An International Dilemma

Globalism is great but it’s not without its challenges. Yesterday, for example, I received this email from a young Old Boy who is spending his summer as a teaching assistant in a school in Africa, as part of his university’s social service program. A year ago, he was singing ,“You’ll Never Walk Alone” in Laidlaw Hall. Today he is feeling quite isolated.

If you have any advice for him, please send it along. Thank you.

“Dr. Power,

I have a dilemma: Today a teacher caned several students in the hallway where I was standing. I thought it was a terrible and inhumane form of punishment, and all I could think of was your reminding us that ‘the hottest places in hell are reserved for those who remain morally neutral during a time of crisis.’

I know that caning is a part of their culture here but I completely disagree with its use. I felt like I should stop it somehow, but I wasn’t sure of what I should do. And I know that sounds bad.

So what I did was I left the school. It sounds weak, like I’m running away from it, but I felt like I had to at least be something like a conscientious objector. I couldn’t just go along with the caning.

I’m not going to teach during a school day when they cane here. Using violence as a way of teaching goes against everything I believe.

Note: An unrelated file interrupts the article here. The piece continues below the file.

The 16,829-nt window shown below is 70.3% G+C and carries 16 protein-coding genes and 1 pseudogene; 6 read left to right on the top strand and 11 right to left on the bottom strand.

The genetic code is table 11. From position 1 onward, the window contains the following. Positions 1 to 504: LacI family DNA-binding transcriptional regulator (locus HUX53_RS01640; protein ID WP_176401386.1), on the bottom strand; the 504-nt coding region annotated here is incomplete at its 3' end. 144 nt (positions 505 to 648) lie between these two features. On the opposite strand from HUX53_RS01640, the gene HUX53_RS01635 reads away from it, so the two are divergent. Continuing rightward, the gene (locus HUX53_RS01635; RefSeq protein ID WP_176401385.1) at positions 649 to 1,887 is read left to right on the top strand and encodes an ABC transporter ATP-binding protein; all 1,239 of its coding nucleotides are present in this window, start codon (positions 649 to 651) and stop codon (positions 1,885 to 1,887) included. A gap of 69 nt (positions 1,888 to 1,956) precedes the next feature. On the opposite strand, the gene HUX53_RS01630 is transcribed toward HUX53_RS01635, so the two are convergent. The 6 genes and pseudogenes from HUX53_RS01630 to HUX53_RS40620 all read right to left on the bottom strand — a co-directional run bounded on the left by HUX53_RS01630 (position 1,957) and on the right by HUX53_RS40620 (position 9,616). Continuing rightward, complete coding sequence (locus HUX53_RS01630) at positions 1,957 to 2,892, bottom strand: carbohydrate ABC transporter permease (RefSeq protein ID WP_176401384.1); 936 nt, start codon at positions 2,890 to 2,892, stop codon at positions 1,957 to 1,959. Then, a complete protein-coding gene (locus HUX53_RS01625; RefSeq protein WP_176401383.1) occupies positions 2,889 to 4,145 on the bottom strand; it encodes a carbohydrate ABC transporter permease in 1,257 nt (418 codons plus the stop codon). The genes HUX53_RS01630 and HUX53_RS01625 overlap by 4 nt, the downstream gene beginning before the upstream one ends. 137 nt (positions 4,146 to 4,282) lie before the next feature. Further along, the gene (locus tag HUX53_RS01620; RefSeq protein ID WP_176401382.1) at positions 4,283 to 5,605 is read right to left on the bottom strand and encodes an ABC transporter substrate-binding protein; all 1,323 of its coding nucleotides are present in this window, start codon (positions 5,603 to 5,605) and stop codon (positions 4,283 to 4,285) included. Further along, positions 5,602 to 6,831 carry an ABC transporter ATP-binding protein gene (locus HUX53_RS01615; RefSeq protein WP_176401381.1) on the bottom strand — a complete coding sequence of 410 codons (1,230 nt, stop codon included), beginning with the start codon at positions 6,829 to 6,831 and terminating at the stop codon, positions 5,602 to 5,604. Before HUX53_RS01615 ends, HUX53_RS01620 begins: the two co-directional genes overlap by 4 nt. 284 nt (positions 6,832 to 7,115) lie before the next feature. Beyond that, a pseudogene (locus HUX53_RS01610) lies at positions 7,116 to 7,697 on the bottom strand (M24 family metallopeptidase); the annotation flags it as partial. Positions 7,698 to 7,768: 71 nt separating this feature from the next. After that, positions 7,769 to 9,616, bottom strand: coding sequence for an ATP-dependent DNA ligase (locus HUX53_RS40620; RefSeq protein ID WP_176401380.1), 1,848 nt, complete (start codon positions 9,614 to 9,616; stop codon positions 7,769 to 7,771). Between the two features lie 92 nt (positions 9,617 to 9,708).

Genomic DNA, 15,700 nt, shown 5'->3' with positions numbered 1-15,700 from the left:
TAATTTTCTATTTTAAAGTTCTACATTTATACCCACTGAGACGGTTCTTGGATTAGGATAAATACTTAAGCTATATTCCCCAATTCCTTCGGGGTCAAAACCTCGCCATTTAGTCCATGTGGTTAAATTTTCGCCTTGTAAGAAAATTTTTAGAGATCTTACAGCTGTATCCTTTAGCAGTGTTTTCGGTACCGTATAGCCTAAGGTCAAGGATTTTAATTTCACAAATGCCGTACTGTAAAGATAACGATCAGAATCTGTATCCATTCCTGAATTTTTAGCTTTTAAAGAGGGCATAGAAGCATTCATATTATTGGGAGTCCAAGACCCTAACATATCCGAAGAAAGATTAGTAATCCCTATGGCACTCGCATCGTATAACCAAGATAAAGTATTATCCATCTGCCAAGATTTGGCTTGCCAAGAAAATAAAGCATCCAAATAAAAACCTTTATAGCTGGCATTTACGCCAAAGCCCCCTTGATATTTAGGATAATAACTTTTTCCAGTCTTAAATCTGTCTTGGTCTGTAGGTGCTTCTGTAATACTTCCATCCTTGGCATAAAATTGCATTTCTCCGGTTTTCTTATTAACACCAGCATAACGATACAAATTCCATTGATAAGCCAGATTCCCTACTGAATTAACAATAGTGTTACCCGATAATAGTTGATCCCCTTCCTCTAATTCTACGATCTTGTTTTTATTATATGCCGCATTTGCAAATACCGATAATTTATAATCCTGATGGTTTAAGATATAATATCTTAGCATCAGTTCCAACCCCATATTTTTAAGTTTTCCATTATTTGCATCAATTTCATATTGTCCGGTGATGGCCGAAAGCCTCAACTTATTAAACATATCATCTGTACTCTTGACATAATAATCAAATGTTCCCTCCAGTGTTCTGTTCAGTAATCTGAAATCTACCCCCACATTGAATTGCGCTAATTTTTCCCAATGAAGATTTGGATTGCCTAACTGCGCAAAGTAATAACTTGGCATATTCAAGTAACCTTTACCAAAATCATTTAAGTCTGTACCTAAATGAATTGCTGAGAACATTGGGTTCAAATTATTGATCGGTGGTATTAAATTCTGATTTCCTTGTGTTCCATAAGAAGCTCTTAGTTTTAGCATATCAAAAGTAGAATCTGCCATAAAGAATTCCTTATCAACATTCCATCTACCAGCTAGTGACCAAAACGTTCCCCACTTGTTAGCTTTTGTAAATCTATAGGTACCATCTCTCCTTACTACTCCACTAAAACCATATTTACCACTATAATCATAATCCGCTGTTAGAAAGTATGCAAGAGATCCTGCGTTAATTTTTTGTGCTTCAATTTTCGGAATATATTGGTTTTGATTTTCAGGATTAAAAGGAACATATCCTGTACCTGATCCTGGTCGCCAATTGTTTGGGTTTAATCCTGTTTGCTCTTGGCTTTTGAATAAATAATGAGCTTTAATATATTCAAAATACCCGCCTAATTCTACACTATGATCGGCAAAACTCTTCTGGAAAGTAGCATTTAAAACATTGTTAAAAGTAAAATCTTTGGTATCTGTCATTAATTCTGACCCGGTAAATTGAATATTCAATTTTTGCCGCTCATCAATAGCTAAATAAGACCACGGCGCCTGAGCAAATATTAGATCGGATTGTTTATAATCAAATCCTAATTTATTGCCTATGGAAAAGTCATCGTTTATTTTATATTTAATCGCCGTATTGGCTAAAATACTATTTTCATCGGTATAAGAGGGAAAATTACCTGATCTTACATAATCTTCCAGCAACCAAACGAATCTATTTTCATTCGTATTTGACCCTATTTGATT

But I am wondering if you have any advice? I’m pretty far from everyone and everything I know and could use a little wisdom. Thanks.”

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11 Responses to “An International Dilemma”

  1. Anonymous Says:

    I am not sure I can be of assistance to your Old Boy or not however I wanted to offer my thoughts. I have spent time abroad attending school in Europe.
    I am not sure if any of my suggestions will in fact be helpful because everything is different in practice but here goes:

    1) Unicef (www.unicef.org) provides a significant amount of information regarding the rights of the child. There is a section on “what you can do”. This young man, although he feels isolated, is not alone.

    2) There is an interesting initiative in Tanzania called the Acacia Female Leadership Initiative. They have made remarkable progress with the schools they have been working with. It has taken a significant
    amount of commitment and a lot of hard work. .

    3) Look to history. How did Canada rid itself of corporal punishment in schools. I know when I attended primary school the principal used the strap as a measure of discipline. I don’t know much about this but I am happy to research on behalf of your Old Boy.